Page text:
Forest Park Forever president and executive director Lesley Hoffarth said public input will help guide future changes and upgrades at the city's most well-known green space.
Flickr |ChrisYunker

The St. Louis Board of Aldermen appears likely to meet an end-of-the-year deadline to pass a bond issue for the city’s parks, giving initial approval today to legislation that would issue $64 million in debt to fund major capital repairs at the more than 100 parks in the city limit.

(via Flickr/ChrisYunker)

A $25 million donation to Forest Park may be in jeopardy if the St. Louis Board of Aldermen cannot approve a bond issue for parks improvement by the end of the year.

The two bond issues - one for Forest Park, another for the city's 100+ other parks - stalled again Thursday at the Board of Aldermen.

The bills would work in the following way:

(Rachel Lippmann/St. Louis Public Radio)

Saying they could not in good conscience declare that the city of St. Louis is in a fiscal crisis when it had a budget surplus last year, two members of the Board of Estimate and Apportionment on Wednesday forced a delay on implementing a third year of furloughs for city employees.

Joseph Leahy/St. Louis Public Radio

On Saturday, Standard and Poor's downgraded the debt of the United States a notch.

But the ratings firm continues to see debt issued by the city of St. Louis as a good investment, though vulnerable to economic shocks.

A budget that proposes laying off 20 city workers to help close a $30 million gap is in the hands of the St. Louis Board of Aldermen.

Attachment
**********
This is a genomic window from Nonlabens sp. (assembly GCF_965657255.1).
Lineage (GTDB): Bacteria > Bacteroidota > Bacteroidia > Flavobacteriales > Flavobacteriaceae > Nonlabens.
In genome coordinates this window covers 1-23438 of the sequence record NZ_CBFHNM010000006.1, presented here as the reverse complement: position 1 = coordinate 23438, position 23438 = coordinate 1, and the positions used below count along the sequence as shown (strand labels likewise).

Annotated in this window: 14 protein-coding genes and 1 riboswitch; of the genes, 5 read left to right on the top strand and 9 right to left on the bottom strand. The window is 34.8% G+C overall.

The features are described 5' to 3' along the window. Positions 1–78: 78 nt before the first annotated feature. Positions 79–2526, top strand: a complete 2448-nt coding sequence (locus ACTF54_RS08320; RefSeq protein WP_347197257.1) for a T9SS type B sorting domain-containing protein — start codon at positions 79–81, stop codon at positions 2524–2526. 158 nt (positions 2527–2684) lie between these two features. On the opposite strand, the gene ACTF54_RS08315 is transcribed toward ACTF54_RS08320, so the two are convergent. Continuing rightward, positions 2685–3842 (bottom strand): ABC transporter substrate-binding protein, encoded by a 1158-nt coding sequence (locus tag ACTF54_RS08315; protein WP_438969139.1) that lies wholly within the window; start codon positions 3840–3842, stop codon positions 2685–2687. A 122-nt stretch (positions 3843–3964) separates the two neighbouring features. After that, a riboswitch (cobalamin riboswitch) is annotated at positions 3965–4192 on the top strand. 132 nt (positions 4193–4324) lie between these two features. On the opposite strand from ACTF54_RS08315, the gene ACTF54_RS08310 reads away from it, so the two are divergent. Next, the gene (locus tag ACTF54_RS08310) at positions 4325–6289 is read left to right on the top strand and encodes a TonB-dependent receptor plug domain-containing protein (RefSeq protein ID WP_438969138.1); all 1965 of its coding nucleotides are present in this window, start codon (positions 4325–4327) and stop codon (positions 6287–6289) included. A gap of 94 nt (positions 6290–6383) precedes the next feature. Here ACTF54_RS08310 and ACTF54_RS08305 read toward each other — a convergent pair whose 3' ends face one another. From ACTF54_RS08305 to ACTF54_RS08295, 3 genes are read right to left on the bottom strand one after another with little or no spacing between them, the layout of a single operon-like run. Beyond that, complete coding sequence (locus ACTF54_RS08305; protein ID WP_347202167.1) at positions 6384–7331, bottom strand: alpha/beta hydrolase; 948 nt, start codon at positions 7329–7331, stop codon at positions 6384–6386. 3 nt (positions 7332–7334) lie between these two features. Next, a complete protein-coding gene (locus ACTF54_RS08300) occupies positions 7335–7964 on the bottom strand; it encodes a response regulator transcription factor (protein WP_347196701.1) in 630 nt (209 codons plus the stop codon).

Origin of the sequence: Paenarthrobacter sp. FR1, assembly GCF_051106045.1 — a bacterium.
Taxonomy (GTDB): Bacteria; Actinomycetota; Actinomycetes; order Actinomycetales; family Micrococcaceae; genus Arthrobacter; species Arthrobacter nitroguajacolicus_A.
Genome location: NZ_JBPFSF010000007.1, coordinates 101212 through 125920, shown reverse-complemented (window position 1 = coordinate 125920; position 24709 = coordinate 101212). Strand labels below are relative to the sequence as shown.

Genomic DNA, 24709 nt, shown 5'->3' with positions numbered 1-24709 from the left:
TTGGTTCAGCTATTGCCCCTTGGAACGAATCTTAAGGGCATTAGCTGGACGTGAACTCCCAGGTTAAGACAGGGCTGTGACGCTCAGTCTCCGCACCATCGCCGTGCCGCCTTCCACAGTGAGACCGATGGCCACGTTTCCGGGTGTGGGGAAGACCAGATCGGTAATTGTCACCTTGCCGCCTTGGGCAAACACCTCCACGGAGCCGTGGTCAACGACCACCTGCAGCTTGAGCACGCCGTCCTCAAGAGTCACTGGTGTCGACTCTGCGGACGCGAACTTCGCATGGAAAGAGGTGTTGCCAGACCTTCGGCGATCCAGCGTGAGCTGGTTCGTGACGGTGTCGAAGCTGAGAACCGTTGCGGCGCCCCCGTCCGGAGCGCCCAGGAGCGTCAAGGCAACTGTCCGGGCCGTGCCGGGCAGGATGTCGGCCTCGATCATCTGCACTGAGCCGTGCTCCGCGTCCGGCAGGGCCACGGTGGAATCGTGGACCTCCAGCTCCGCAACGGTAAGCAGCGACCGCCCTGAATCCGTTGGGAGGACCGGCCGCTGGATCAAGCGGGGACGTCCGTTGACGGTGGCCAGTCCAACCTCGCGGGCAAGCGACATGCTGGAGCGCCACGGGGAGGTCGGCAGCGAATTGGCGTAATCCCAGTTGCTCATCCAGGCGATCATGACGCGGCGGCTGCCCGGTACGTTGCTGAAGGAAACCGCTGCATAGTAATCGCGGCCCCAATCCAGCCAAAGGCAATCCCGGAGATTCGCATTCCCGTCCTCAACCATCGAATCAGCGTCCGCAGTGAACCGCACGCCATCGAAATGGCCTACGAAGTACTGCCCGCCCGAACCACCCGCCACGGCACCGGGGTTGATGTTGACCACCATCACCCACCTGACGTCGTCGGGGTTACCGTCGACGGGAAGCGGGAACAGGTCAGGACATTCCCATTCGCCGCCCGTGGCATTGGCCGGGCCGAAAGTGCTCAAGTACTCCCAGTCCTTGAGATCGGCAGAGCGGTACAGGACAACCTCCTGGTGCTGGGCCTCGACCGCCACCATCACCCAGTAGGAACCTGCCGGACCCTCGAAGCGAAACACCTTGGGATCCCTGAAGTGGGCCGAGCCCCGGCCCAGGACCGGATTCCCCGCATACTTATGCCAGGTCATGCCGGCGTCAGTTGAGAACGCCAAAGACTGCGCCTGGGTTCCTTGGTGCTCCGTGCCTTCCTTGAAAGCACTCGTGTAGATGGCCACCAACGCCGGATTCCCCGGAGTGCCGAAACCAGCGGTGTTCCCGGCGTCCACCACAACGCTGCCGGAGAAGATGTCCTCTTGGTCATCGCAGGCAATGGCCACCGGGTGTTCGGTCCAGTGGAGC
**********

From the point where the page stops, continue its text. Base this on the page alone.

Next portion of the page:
(Rachel Lippmann, St. Louis Public Radio)

The "long and arduous" fight over the budget for the city's fire department will go on for another week.

The three-member Board of Estimate and Apportionment tabled the layoffs of 30 firefighters at the request of Board of Aldermen president Lewis Reed. Reed, comptroller Darlene Green, and Mayor Francis Slay will make the ultimate decision about the layoffs.

(UPI/Bill Greenblatt)

St. Louis firefighters were told last week that they'd be subject to 30 layoffs. Yesterday, Comptroller Darlene Green said she would push a plan to furlough firefighters instead of laying them off.

Today, as the St. Louis Post-Dispatch reports, the firefighters have responded.

St. Louis Comptroller Darlene Green says she will campaign against Proposition A and will help raise money to defeat the Nov. 2 statewide ballot proposal, which would bar Missouri communities from imposing earnings taxes, and require local authorization votes in the two cities that already have them: St. Louis and Kansas City.

Green says she plans to "speak out against Proposition A on Oct. 1 during her keynote address at the annual Workers Rights Board breakfast."